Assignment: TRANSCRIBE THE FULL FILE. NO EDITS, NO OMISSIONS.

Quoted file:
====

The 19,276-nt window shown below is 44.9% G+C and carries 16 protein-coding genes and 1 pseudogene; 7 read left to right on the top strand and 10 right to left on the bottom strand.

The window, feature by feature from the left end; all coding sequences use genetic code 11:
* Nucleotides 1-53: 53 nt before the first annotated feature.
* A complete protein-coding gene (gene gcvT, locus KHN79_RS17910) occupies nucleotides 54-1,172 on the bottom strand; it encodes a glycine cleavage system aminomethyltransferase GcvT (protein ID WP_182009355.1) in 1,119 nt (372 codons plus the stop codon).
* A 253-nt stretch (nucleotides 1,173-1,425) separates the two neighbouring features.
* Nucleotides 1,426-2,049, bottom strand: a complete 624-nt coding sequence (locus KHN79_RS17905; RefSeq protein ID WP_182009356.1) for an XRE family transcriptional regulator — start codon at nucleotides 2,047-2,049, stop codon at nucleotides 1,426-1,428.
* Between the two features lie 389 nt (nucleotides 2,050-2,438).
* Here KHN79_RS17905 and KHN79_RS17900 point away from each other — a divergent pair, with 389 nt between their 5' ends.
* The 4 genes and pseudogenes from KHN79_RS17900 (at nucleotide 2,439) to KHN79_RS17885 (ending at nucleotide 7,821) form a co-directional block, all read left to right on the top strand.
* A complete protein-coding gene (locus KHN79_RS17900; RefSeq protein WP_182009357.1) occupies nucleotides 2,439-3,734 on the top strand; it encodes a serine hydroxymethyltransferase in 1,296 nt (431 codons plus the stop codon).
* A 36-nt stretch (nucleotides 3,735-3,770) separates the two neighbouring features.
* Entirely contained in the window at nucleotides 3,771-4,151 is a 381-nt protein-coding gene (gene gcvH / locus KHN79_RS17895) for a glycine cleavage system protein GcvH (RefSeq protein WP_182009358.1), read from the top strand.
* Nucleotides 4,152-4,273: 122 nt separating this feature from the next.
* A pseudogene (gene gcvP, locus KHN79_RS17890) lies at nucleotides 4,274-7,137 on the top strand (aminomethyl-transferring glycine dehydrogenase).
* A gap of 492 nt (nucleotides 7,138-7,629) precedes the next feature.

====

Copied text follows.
The 19,276-nt window shown below is 44.9% G+C and carries 16 protein-coding genes and 1 pseudogene; 7 read left to right on the top strand and 10 right to left on the bottom strand.

The window, feature by feature from the left end; all coding sequences use genetic code 11:
* Nucleotides 1-53: 53 nt before the first annotated feature.
* A complete protein-coding gene (gene gcvT, locus KHN79_RS17910) occupies nucleotides 54-1,172 on the bottom strand; it encodes a glycine cleavage system aminomethyltransferase GcvT (protein ID WP_182009355.1) in 1,119 nt (372 codons plus the stop codon).
* A 253-nt stretch (nucleotides 1,173-1,425) separates the two neighbouring features.
* Nucleotides 1,426-2,049, bottom strand: a complete 624-nt coding sequence (locus KHN79_RS17905; RefSeq protein ID WP_182009356.1) for an XRE family transcriptional regulator — start codon at nucleotides 2,047-2,049, stop codon at nucleotides 1,426-1,428.
* Between the two features lie 389 nt (nucleotides 2,050-2,438).
* Here KHN79_RS17905 and KHN79_RS17900 point away from each other — a divergent pair, with 389 nt between their 5' ends.
* The 4 genes and pseudogenes from KHN79_RS17900 (at nucleotide 2,439) to KHN79_RS17885 (ending at nucleotide 7,821) form a co-directional block, all read left to right on the top strand.
* A complete protein-coding gene (locus KHN79_RS17900; RefSeq protein WP_182009357.1) occupies nucleotides 2,439-3,734 on the top strand; it encodes a serine hydroxymethyltransferase in 1,296 nt (431 codons plus the stop codon).
* A 36-nt stretch (nucleotides 3,735-3,770) separates the two neighbouring features.
* Entirely contained in the window at nucleotides 3,771-4,151 is a 381-nt protein-coding gene (gene gcvH / locus KHN79_RS17895) for a glycine cleavage system protein GcvH (RefSeq protein WP_182009358.1), read from the top strand.
* Nucleotides 4,152-4,273: 122 nt separating this feature from the next.
* A pseudogene (gene gcvP, locus KHN79_RS17890) lies at nucleotides 4,274-7,137 on the top strand (aminomethyl-transferring glycine dehydrogenase).
* A gap of 492 nt (nucleotides 7,138-7,629) precedes the next feature.